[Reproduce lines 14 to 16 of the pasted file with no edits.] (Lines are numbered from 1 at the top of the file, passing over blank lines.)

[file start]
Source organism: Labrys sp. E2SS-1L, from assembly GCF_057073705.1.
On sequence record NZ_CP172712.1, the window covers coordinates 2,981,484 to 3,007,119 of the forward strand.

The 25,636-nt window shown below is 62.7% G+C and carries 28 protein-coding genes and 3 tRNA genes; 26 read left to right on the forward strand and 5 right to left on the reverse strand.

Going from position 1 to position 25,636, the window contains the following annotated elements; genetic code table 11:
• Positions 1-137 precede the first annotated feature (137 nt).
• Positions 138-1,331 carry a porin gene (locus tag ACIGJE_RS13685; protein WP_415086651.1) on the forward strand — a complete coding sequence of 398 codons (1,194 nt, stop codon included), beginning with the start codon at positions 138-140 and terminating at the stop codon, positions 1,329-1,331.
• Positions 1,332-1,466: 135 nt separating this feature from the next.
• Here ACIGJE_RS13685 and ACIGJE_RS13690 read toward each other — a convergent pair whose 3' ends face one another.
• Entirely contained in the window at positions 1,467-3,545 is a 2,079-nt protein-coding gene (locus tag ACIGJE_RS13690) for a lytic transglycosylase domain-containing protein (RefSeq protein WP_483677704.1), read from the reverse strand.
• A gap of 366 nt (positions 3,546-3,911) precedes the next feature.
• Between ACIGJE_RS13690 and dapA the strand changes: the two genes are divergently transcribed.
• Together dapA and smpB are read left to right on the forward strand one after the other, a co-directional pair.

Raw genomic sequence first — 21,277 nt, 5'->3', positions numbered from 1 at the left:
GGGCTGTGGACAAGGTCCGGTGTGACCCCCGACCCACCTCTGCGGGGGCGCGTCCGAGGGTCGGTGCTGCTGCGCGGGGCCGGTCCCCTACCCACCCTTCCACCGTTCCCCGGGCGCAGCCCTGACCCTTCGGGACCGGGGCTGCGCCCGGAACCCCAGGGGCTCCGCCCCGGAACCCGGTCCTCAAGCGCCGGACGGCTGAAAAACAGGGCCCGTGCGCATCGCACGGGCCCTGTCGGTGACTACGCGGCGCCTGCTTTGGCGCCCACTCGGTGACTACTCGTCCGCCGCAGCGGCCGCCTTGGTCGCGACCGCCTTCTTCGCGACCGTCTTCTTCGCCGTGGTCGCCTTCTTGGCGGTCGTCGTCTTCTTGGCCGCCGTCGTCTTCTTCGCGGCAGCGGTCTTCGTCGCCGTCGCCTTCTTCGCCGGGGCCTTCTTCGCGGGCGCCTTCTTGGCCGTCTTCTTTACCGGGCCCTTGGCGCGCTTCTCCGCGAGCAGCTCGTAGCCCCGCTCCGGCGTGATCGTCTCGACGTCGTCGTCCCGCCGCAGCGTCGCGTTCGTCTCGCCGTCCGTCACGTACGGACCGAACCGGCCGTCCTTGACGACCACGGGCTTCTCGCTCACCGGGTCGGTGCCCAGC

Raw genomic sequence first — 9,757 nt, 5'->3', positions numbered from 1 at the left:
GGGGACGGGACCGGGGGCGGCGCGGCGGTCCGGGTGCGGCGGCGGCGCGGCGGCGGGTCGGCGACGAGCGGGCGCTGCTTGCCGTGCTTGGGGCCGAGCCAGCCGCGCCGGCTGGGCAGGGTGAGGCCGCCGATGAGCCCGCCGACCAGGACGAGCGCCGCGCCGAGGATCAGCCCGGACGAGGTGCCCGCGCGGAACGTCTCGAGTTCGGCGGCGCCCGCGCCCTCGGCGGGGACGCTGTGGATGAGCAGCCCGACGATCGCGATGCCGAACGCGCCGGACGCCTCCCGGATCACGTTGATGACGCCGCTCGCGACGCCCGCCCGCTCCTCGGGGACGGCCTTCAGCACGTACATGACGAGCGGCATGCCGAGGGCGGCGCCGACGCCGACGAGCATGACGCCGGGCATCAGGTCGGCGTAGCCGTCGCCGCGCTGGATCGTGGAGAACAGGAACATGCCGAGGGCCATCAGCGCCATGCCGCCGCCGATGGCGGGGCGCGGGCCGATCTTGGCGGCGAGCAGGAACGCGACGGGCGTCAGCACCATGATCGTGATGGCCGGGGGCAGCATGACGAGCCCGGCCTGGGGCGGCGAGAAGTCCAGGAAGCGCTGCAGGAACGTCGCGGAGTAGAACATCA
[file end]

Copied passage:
GGGCTGTGGACAAGGTCCGGTGTGACCCCCGACCCACCTCTGCGGGGGCGCGTCCGAGGGTCGGTGCTGCTGCGCGGGGCCGGTCCCCTACCCACCCTTCCACCGTTCCCCGGGCGCAGCCCTGACCCTTCGGGACCGGGGCTGCGCCCGGAACCCCAGGGGCTCCGCCCCGGAACCCGGTCCTCAAGCGCCGGACGGCTGAAAAACAGGGCCCGTGCGCATCGCACGGGCCCTGTCGGTGACTACGCGGCGCCTGCTTTGGCGCCCACTCGGTGACTACTCGTCCGCCGCAGCGGCCGCCTTGGTCGCGACCGCCTTCTTCGCGACCGTCTTCTTCGCCGTGGTCGCCTTCTTGGCGGTCGTCGTCTTCTTGGCCGCCGTCGTCTTCTTCGCGGCAGCGGTCTTCGTCGCCGTCGCCTTCTTCGCCGGGGCCTTCTTCGCGGGCGCCTTCTTGGCCGTCTTCTTTACCGGGCCCTTGGCGCGCTTCTCCGCGAGCAGCTCGTAGCCCCGCTCCGGCGTGATCGTCTCGACGTCGTCGTCCCGCCGCAGCGTCGCGTTCGTCTCGCCGTCCGTCACGTACGGACCGAACCGGCCGTCCTTGACGACCACGGGCTTCTCGCTCACCGGGTCGGTGCCCAGC

Raw genomic sequence first — 9,757 nt, 5'->3', positions numbered from 1 at the left:
GGGGACGGGACCGGGGGCGGCGCGGCGGTCCGGGTGCGGCGGCGGCGCGGCGGCGGGTCGGCGACGAGCGGGCGCTGCTTGCCGTGCTTGGGGCCGAGCCAGCCGCGCCGGCTGGGCAGGGTGAGGCCGCCGATGAGCCCGCCGACCAGGACGAGCGCCGCGCCGAGGATCAGCCCGGACGAGGTGCCCGCGCGGAACGTCTCGAGTTCGGCGGCGCCCGCGCCCTCGGCGGGGACGCTGTGGATGAGCAGCCCGACGATCGCGATGCCGAACGCGCCGGACGCCTCCCGGATCACGTTGATGACGCCGCTCGCGACGCCCGCCCGCTCCTCGGGGACGGCCTTCAGCACGTACATGACGAGCGGCATGCCGAGGGCGGCGCCGACGCCGACGAGCATGACGCCGGGCATCAGGTCGGCGTAGCCGTCGCCGCGCTGGATCGTGGAGAACAGGAACATGCCGAGGGCCATCAGCGCCATGCCGCCGCCGATGGCGGGGCGCGGGCCGATCTTGGCGGCGAGCAGGAACGCGACGGGCGTCAGCACCATGATCGTGATGGCCGGGGGCAGCATGACGAGCCCGGCCTGGGGCGGCGAGAAGTCCAGGAAGCGCTGCAGGAACGTCGCGGAGTAGAACATCA